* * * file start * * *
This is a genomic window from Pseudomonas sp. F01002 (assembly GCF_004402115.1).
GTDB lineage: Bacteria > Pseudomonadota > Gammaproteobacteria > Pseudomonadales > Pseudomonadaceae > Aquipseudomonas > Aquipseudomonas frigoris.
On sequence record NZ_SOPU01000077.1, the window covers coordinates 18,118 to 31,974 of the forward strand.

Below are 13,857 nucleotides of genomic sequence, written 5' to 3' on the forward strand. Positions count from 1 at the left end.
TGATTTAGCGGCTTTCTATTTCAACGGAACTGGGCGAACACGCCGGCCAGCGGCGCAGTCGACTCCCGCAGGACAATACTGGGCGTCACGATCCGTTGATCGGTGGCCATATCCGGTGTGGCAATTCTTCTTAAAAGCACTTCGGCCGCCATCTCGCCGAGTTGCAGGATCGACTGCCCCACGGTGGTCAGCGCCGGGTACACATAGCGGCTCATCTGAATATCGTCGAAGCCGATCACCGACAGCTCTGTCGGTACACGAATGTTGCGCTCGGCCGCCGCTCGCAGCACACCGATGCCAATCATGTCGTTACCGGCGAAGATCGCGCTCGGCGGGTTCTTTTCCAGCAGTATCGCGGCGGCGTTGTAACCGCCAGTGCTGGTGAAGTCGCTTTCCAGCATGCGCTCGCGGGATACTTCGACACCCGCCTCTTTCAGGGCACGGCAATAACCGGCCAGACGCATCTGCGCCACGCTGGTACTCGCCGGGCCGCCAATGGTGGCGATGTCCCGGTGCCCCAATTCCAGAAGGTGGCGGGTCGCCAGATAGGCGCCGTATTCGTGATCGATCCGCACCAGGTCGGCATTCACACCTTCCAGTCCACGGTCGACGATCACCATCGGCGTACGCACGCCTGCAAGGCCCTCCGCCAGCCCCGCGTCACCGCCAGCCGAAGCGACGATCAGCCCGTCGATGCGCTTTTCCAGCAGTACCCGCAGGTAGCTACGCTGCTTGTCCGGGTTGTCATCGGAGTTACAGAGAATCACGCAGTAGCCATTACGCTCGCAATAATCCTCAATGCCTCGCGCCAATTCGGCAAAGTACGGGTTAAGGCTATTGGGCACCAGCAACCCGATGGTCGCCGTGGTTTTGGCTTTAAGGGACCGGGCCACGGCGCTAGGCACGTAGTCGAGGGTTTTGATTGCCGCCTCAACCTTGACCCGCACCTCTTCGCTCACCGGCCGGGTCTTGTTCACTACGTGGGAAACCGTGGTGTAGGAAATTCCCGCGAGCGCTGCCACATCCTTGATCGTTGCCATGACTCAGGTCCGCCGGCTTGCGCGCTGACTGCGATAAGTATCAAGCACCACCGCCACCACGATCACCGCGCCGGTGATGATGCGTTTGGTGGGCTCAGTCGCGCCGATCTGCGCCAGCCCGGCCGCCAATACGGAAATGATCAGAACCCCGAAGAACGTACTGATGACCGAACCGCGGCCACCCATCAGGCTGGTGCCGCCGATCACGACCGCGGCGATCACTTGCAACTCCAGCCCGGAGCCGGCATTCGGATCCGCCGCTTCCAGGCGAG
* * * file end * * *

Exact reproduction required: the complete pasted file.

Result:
This is a genomic window from Pseudomonas sp. F01002 (assembly GCF_004402115.1).
GTDB lineage: Bacteria > Pseudomonadota > Gammaproteobacteria > Pseudomonadales > Pseudomonadaceae > Aquipseudomonas > Aquipseudomonas frigoris.
On sequence record NZ_SOPU01000077.1, the window covers coordinates 18,118 to 31,974 of the forward strand.

Below are 13,857 nucleotides of genomic sequence, written 5' to 3' on the forward strand. Positions count from 1 at the left end.
TGATTTAGCGGCTTTCTATTTCAACGGAACTGGGCGAACACGCCGGCCAGCGGCGCAGTCGACTCCCGCAGGACAATACTGGGCGTCACGATCCGTTGATCGGTGGCCATATCCGGTGTGGCAATTCTTCTTAAAAGCACTTCGGCCGCCATCTCGCCGAGTTGCAGGATCGACTGCCCCACGGTGGTCAGCGCCGGGTACACATAGCGGCTCATCTGAATATCGTCGAAGCCGATCACCGACAGCTCTGTCGGTACACGAATGTTGCGCTCGGCCGCCGCTCGCAGCACACCGATGCCAATCATGTCGTTACCGGCGAAGATCGCGCTCGGCGGGTTCTTTTCCAGCAGTATCGCGGCGGCGTTGTAACCGCCAGTGCTGGTGAAGTCGCTTTCCAGCATGCGCTCGCGGGATACTTCGACACCCGCCTCTTTCAGGGCACGGCAATAACCGGCCAGACGCATCTGCGCCACGCTGGTACTCGCCGGGCCGCCAATGGTGGCGATGTCCCGGTGCCCCAATTCCAGAAGGTGGCGGGTCGCCAGATAGGCGCCGTATTCGTGATCGATCCGCACCAGGTCGGCATTCACACCTTCCAGTCCACGGTCGACGATCACCATCGGCGTACGCACGCCTGCAAGGCCCTCCGCCAGCCCCGCGTCACCGCCAGCCGAAGCGACGATCAGCCCGTCGATGCGCTTTTCCAGCAGTACCCGCAGGTAGCTACGCTGCTTGTCCGGGTTGTCATCGGAGTTACAGAGAATCACGCAGTAGCCATTACGCTCGCAATAATCCTCAATGCCTCGCGCCAATTCGGCAAAGTACGGGTTAAGGCTATTGGGCACCAGCAACCCGATGGTCGCCGTGGTTTTGGCTTTAAGGGACCGGGCCACGGCGCTAGGCACGTAGTCGAGGGTTTTGATTGCCGCCTCAACCTTGACCCGCACCTCTTCGCTCACCGGCCGGGTCTTGTTCACTACGTGGGAAACCGTGGTGTAGGAAATTCCCGCGAGCGCTGCCACATCCTTGATCGTTGCCATGACTCAGGTCCGCCGGCTTGCGCGCTGACTGCGATAAGTATCAAGCACCACCGCCACCACGATCACCGCGCCGGTGATGATGCGTTTGGTGGGCTCAGTCGCGCCGATCTGCGCCAGCCCGGCCGCCAATACGGAAATGATCAGAACCCCGAAGAACGTACTGATGACCGAACCGCGGCCACCCATCAGGCTGGTGCCGCCGATCACGACCGCGGCGATCACTTGCAACTCCAGCCCGGAGCCGGCATTCGGATCCGCCGCTTCCAGGCGAG